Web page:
Former Kadmon consultant pleads guilty to insider trading ahead of Sanofi buyout

While Sanofi scooped up an FDA-approved drug in its purchase of Kadmon Holdings, a consultant to the latter company landed himself a charge for insider trading around the deal. Now, he's pled guilty.

Frank Glassner, 68, on Friday pled guilty to one count of securities fraud for trading based on his private knowledge of the deal. Glassner's firm had been advising Kadmon, and the feds say the consultant made $368,000 by trading based on knowledge of the impending buyout.

Last summer, Kadmon hired Glassner’s California-based consulting firm to provide services related to the upcoming acquisition, the feds say. The consultant traded Kadmon stock and options last August based on knowledge of the buyout, they added. By September 8, the acquisition news became public and Kadmon’s share price increased by 71%.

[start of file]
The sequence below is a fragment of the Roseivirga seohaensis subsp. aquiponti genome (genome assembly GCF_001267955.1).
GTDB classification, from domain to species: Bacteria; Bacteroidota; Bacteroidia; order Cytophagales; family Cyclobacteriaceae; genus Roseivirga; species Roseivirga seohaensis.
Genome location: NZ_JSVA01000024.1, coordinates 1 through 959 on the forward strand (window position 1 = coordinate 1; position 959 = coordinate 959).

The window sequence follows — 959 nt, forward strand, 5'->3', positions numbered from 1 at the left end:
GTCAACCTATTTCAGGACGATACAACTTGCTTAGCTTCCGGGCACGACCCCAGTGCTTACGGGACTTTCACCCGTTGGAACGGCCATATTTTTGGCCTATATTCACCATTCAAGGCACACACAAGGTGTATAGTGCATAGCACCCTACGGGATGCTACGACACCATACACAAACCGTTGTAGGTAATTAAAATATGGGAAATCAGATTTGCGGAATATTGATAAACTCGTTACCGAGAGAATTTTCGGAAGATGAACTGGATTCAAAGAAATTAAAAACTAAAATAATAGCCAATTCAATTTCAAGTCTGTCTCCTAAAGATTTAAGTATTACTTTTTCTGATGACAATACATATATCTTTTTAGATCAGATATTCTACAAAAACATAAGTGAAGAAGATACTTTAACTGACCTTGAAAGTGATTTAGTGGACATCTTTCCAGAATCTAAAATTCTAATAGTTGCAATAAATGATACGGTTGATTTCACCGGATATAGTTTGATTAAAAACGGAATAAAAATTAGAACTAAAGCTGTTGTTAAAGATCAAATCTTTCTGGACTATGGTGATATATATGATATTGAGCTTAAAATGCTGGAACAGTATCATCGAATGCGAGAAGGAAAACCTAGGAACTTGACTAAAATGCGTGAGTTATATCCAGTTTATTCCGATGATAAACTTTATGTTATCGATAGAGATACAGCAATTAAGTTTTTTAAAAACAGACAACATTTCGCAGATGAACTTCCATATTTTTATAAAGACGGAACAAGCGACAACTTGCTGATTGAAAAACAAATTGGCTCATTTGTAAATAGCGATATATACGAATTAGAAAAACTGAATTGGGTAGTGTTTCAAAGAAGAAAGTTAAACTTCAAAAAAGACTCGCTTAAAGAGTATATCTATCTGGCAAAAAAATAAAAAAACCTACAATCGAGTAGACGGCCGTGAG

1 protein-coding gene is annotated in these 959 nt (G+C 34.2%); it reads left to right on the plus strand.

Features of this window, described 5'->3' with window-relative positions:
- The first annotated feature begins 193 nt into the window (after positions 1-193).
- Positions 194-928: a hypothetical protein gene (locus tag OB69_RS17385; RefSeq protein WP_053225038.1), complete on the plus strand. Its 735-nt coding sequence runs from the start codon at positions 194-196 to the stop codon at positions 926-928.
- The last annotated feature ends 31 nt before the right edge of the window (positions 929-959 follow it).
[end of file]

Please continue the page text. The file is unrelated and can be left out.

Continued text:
“As he admitted in court, Frank Glassner misappropriated his client’s material, non-public information about an upcoming acquisition to make personal trades and line his own pockets,” said U.S attorney Damian Williams in a statement.

The feds charged Glassner in May.

Glassner is awaiting sentencing, slated for December 6, and must forfeit the money he made off the crime. The maximum sentence is 20 years in prison.

Insider trading scandals have spanned the pharma industry lately. In May, authorities charged AstraZeneca’s former global head of corporate affairs for oncology for taking advantage of his knowledge of AZ’s 2019 Enhurtu licensing deal with Daiichi Sankyo. The feds say Hugues Joublin, Ph.D., bought $20,000 worth of Daiichi stock six days after he became aware of the deal in March 2019.

And last September, the SEC said former Goldman Sachs compliance analyst Jose Luis Casero Sanchez made more than $70,000 by using private information of Jazz Pharmaceutical’s acquisition of G.W. Pharmaceuticals to buy stocks.